## Smart answer:

# Your search for *′How does simon's algorithm work′* returned the following results:

### the properties ) of a “black-box” function f(x

Simon’s algorithm determines the properties of a “black-box” function f(x), figuring out if a function is

Source:

### on a control register and target register

Simon's Algorithm operates on a control register and target register, changing state like: $|\textbf{x}\rangle|\textbf{y}\rangle->|\textbf{x}\rangle|\textbf{y}\oplus f(...

Source:

### the first example of a quantum algorithm exponentially faster than any classical algorithm

Simon's algorithm is the first example of a quantum algorithm exponentially faster than any classical algorithm, and has many applications in cryptanalysis.

Source:

### an efficient method for finding the relationship between the pairs: ) \(f(x

Simon's algorithm is an efficient method for finding the relationship between the pairs: \(f(x) =

Source:

### to discover periodicity in functions

Simon's algorithm helps to discover periodicity in functions and does so exponentially faster than any classic algorithm.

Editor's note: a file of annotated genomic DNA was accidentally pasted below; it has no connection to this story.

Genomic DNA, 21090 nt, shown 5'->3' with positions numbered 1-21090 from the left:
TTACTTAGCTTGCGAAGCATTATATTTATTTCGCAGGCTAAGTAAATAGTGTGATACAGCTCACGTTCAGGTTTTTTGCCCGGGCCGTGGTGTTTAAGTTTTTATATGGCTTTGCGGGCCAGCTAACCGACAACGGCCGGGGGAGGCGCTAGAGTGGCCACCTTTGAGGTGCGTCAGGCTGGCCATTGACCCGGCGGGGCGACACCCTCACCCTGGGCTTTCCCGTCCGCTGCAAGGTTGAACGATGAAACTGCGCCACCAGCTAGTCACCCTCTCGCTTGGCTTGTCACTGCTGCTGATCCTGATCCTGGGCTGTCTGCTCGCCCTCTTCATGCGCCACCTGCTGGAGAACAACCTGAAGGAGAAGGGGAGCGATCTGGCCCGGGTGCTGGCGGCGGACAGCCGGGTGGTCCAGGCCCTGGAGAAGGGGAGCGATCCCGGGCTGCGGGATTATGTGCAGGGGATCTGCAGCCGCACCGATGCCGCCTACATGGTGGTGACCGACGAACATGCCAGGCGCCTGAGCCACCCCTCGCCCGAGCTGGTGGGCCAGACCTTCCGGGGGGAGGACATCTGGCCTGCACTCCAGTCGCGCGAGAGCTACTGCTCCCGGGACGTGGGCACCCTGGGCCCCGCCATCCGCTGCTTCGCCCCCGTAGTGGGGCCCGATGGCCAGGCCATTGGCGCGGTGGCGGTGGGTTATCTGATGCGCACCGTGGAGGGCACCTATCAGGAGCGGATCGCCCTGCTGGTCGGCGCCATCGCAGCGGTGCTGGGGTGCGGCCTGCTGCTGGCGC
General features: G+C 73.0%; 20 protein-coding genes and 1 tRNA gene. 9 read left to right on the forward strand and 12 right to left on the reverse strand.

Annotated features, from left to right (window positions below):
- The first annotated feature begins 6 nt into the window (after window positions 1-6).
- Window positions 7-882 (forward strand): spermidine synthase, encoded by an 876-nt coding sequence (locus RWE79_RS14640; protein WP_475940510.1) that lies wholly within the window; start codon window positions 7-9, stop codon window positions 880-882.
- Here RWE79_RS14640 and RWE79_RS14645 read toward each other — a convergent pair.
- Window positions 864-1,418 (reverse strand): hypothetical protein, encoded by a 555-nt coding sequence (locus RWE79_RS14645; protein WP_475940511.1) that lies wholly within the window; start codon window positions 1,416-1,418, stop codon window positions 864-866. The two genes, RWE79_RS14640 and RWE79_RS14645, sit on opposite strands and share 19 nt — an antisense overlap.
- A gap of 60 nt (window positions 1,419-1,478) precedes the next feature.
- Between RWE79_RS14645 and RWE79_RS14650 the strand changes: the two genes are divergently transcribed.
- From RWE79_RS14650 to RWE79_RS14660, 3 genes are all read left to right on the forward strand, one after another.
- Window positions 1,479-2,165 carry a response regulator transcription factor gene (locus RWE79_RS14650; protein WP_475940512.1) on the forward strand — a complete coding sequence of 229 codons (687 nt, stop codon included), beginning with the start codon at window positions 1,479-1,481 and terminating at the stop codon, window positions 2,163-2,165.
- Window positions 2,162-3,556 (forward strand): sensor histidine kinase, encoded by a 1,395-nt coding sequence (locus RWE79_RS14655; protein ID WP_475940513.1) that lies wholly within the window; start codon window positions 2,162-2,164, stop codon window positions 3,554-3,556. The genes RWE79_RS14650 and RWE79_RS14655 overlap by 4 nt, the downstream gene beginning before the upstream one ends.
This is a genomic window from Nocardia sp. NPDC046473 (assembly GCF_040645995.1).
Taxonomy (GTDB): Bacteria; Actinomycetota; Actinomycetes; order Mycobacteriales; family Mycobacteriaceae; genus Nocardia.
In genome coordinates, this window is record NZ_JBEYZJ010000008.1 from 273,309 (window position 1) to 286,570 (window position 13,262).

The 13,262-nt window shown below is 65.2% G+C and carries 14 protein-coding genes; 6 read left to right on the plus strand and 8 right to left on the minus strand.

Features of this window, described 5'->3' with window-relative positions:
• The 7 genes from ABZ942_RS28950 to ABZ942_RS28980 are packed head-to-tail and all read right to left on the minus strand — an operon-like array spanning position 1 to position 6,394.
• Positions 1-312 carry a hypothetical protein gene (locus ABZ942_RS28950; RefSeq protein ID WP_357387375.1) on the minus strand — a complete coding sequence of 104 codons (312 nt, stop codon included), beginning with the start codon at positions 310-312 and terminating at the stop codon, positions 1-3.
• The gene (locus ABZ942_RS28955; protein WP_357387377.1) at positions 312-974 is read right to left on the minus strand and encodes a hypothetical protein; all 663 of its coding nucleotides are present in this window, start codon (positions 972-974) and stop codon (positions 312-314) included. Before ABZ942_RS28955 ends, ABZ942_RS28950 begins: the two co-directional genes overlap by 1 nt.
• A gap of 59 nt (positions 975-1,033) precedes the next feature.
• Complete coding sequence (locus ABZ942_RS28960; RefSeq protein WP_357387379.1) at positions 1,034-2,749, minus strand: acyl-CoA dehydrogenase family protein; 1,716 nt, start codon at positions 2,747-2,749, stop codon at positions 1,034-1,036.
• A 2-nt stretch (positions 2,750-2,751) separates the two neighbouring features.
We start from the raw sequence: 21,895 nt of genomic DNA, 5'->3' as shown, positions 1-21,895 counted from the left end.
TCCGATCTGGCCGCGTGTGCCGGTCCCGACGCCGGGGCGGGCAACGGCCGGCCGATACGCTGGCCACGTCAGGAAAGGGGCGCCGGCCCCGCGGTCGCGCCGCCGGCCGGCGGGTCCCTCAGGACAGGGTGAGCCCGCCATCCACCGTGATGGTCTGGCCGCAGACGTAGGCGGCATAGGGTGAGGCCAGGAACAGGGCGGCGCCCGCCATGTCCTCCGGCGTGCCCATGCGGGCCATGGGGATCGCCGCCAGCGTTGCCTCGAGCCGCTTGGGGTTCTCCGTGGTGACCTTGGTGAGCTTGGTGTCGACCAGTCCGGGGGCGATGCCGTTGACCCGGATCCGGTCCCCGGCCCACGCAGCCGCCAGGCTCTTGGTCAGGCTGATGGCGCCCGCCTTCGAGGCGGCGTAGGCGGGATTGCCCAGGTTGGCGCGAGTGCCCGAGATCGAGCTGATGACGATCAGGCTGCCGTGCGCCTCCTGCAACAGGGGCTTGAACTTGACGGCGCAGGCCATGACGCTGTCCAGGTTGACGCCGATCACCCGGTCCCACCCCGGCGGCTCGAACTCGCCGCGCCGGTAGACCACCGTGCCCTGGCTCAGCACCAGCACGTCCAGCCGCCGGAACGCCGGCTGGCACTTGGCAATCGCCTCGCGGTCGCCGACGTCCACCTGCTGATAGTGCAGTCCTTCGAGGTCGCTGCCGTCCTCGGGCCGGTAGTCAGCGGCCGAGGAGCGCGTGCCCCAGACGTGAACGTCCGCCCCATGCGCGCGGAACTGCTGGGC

Source:

### instructions for a computer

Simon’s algorithm, proposed by computer scientist Daniel Simon in 1994, provides instructions for a computer to determine whether a black box returns a distinct output for every possible input.

Source:

### where is the quantum state with zeros

Simon's algorithm starts with the input , where is the quantum state with zeros.

Source:

### The high-level idea behind Simon's algorithm

The high-level idea behind Simon's algorithm is to "probe" (or "sample") a quantum circuit (see the picture below) "enough times" to find (linearly independent) n-bit strings, that is

Source:

### in order to attack symmetric cryptosystems in this model

We study applications of a quantum procedure called Simon's algorithm (the simplest quantum period finding algorithm) in order to attack symmetric cryptosystems in this model.

Source:

### many applications in cryptanalysis

Simon's algorithm is the first example of a quantum algorithm exponentially faster than any classical algorithm, and has many applications in cryptanalysis.

Source: